Feijoa ‘Tagan’ 3 years on from the nursery. Any cool temperate city has an abundance of great spots where we can make use of a warm temperate/subtropical microclimate. In this part of the garden the cold southerly misses overhead, we increased sun reflection by painting the upper wall white and the neighbours bedrooms radiate heat to minimize nighttime cooling. Just a couple of fruit left after a bumper crop.
Avocado seedling volunteering under a feijoa. I’m not sure about the future for this one! Hardy enough for Dunedin winters but fruiting is probably unlikely for now. In our lifetimes I expect we may see a season every now and then which could get the job done. Unfortunately, rather than simply an easy progression to a warmer climate, Dunedin (and elsewhere) should expect unpredictability and crop challenges as a result of climate change. Our eggs need to be in as many baskets as possible. Hence the avocado!
After witnessing the success of feijoas in the backyard I decided last spring to plant a feijoa ‘unique’ hedge bordering the footpath. Aside from fruit this will provide an evergreen screen to gently enclose our courtyard, nectar for birds and bees, summertime afternoon shade for strawberries and a more beautiful view from inside. At the time of planting I scattered hulless black barley, tick beans and sicilian rocket under a thick mulch of linseed straw and large sticks. During the season I chopped and laid the underplanting around the feijoas where necessary. Otherwise the crops were left to seed for us to collect, broadcast and use as mulch in place. Early summer cuts of the barley re-sprouted easily.
With hindsight, one of the first actions in this garden should have been to create sturdy trellis on all suitable walls (neighbours walls included). 2 years ago I (mostly) completed it and shuffled a few plants accordingly. So many species are suited to the two dimensions and become very easy to harvest and maintain. Some may need the increased shelter/light/warmth to thrive. Our high walls are home to climbing beans, boysenberries, fan-trained peach, grapes, espaliered mulberry, kiwifruit and hardy kiwi, tomatoes, goji berries. Shadier trellis houses redcurrants, blackberries and elderberries. Gooseberries are also well suited to a partially shaded espalier.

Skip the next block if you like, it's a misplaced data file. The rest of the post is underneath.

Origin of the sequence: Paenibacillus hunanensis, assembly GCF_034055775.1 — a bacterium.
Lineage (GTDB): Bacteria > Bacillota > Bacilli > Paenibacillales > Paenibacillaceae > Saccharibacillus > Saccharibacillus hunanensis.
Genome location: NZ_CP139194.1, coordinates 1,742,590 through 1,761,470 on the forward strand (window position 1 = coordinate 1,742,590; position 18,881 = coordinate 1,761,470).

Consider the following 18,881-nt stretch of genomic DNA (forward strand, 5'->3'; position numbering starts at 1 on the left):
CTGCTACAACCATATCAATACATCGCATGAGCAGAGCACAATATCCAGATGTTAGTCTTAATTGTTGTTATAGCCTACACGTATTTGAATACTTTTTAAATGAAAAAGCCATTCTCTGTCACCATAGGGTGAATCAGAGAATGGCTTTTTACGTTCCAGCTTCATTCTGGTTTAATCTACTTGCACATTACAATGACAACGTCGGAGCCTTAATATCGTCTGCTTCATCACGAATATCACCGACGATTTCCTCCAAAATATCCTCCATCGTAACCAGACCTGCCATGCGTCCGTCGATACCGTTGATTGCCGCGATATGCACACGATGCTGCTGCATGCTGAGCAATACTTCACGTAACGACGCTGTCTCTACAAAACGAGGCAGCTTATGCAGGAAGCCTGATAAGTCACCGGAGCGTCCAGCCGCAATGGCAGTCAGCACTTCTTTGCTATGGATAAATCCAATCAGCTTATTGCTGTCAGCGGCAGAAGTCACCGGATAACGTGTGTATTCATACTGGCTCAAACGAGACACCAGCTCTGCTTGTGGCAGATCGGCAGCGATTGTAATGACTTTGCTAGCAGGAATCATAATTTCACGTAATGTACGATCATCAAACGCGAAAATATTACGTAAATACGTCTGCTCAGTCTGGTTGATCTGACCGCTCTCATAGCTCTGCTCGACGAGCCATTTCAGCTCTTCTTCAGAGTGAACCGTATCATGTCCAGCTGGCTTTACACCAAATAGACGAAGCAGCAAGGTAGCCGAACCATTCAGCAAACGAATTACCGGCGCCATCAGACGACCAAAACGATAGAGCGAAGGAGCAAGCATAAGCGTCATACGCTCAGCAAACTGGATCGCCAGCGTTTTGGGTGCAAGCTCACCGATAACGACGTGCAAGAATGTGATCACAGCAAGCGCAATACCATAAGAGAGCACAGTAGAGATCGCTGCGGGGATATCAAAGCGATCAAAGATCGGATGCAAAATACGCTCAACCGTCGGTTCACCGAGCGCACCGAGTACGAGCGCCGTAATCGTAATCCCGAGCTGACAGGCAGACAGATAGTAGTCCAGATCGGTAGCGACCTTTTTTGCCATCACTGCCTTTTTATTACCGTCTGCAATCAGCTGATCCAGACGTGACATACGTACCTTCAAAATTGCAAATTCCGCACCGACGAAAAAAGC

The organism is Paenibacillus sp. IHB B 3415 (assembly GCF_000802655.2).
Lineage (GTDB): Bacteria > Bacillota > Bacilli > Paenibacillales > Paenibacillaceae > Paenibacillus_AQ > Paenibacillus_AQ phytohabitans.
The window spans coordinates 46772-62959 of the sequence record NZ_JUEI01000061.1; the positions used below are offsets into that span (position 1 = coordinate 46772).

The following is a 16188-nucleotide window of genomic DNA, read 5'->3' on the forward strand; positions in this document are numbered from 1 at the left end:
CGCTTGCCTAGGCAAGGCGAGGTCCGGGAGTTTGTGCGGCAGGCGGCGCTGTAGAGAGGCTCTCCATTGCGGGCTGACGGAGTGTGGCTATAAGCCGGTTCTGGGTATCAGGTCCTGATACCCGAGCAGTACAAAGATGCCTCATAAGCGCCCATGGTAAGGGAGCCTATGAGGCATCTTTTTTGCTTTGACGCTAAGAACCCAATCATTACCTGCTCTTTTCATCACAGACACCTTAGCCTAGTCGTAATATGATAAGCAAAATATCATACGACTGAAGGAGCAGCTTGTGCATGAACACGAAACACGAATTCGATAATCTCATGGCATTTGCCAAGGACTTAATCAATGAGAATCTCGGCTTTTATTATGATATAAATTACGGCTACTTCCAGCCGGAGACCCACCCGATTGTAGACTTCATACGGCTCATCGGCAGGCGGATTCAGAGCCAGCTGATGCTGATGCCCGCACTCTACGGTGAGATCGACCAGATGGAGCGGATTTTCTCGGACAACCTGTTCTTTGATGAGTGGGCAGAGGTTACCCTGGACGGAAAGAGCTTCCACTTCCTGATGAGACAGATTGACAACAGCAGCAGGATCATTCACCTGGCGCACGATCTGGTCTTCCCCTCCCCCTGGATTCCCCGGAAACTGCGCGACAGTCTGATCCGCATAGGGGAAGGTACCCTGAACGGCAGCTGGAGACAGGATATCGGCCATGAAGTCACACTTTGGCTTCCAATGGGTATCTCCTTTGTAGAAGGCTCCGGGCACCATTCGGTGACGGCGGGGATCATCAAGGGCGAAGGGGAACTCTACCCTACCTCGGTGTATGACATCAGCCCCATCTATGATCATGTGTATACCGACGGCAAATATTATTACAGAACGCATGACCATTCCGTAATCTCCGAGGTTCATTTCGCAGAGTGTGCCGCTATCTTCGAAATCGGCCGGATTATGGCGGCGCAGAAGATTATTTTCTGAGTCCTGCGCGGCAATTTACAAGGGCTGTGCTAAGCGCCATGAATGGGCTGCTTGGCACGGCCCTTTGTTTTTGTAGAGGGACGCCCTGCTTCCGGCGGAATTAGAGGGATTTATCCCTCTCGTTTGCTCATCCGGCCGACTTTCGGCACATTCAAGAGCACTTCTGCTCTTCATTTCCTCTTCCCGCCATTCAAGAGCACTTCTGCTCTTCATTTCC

Vigorous climbing beans (especially scarlet runner beans) are a standout crop for us. They grow back each year on cue with rising late spring temperatures and provide a relentless supply of fresh beans and more importantly, a generous supply of protein (stored dried beans) for the winter. In summer, we eat what we can reach fresh and what we can’t is left to dry on the upper vines. Because the pods dry very straight and vertically, the beans are quite safe from moulding summer and autumn rains (as opposed to broad beans). I sometimes miss a few but find them safe and sound the following spring. When the plants die back (or when you cut them) they can release nitrogen to the soil and plants around them via a bacterial root association that converts atmospheric nitrogen N2 into ammonia NH3. Most legumes (beans, peas, kowhai etc) and some other plants have these symbiotic nitrogen-fixing bacteria. Nitrogen and carbon are 2 fundamental soil elements that we can harvest from the atmosphere with the right soil management strategies. In the case of carbon this is often called ‘carbon sequestration’, which is exactly what we need to have happening on the balance globally to mitigate and reverse rising CO2 levels. Unfortunately, most of chemical and organic agriculture is a net contributor to atmospheric CO2 through frequent tillage which destroys soil carbon, releasing it to the atmosphere, thereafter increasing dependence on artificial fertilisers and organic inputs. We need a permaculture (permanent agriculture) that can rebuild soil carbon and provide ecosystem function whilst providing for our needs. This means building systems that mimic natural functions such as plant succession (through time) and plant stacking (in space).